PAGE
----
Starbucks accused of illegally refusing to bargain with unionized workers on Zoom

Seattle, Washington - Prosecutors at the National Labor Relations Board (NLRB) have accused Starbucks of illegally refusing to negotiate with unionized workers over Zoom.

Starbucks workers strike outside a coffee shop in Brooklyn, New York, to protest the company's union busting.
Starbucks workers strike outside a coffee shop in Brooklyn, New York, to protest the company's union busting.  © ANGELA WEISS / AFP

The NLRB general counsel ruled that Starbucks had violated federal labor law by refusing to engage in collective bargaining with workers tuning in via videoconference, Bloomberg reported on Monday.

Agency spokesperson Kayla Blado said Starbucks can agree to change its practices or face more complaints from NLRB regional directors.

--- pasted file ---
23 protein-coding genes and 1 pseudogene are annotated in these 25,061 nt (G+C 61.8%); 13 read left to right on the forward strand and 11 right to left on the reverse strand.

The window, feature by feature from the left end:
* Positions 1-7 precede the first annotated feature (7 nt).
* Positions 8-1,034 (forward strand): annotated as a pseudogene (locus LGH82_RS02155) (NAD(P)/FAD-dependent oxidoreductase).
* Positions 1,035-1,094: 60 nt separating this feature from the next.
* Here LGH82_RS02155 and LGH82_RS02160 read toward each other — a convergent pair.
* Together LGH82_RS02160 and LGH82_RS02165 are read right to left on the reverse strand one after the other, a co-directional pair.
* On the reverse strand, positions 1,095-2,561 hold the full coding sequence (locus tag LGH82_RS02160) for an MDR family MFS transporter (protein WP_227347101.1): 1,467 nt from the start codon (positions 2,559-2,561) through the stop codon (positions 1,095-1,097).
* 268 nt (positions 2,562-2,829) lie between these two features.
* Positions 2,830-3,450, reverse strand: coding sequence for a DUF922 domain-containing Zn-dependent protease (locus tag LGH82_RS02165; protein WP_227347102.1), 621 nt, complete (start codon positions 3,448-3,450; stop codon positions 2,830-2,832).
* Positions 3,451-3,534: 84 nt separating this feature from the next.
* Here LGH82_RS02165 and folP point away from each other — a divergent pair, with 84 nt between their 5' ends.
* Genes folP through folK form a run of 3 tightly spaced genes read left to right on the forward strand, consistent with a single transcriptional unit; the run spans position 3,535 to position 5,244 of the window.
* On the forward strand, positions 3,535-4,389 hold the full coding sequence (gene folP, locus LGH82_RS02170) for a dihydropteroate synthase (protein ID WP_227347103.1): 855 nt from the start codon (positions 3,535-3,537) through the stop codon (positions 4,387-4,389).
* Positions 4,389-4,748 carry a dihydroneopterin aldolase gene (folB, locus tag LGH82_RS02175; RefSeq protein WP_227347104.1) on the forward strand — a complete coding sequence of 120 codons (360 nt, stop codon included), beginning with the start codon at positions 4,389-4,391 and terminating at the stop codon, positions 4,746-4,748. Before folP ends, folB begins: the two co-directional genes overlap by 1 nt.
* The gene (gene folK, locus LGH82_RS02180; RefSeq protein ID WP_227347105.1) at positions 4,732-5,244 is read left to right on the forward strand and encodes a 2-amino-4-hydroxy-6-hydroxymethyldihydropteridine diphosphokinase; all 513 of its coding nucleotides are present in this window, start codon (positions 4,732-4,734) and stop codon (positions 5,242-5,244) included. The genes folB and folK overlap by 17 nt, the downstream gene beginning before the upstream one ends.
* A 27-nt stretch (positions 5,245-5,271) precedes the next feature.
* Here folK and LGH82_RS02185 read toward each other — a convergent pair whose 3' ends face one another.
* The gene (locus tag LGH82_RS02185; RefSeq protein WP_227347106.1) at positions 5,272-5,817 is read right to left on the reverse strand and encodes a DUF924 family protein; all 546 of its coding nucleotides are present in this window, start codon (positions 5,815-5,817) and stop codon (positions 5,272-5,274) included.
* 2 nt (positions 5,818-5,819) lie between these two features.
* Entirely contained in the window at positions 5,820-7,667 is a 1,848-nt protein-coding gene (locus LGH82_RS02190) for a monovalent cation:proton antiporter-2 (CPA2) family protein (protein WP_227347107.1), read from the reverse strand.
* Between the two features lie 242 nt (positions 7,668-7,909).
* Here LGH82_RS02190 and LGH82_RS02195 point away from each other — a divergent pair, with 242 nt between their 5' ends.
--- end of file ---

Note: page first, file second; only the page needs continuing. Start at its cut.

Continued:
The decision accusation comes amid widespread allegations that the coffee chain has refused to bargain in good faith with unionized stores, sometimes staying in the room for only a few minutes before walking out. The company has blamed workers for insisting that sessions include a virtual component, while employees have pushed for online participation for a variety of reasons, including Covid-19 restrictions.

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Starbucks has come under growing scrutiny over mounting accusations of union busting. The NLRB has already issued more than 80 official complaints about the company's retaliatory behavior.

Former interim CEO Howard Schultz, who has stepped down from his role earlier than expected, is set to testify this Wednesday before the Senate Health, Education, Labor and Pensions Committee on the company's anti-union activities.

Cover photo: ANGELA WEISS / AFP

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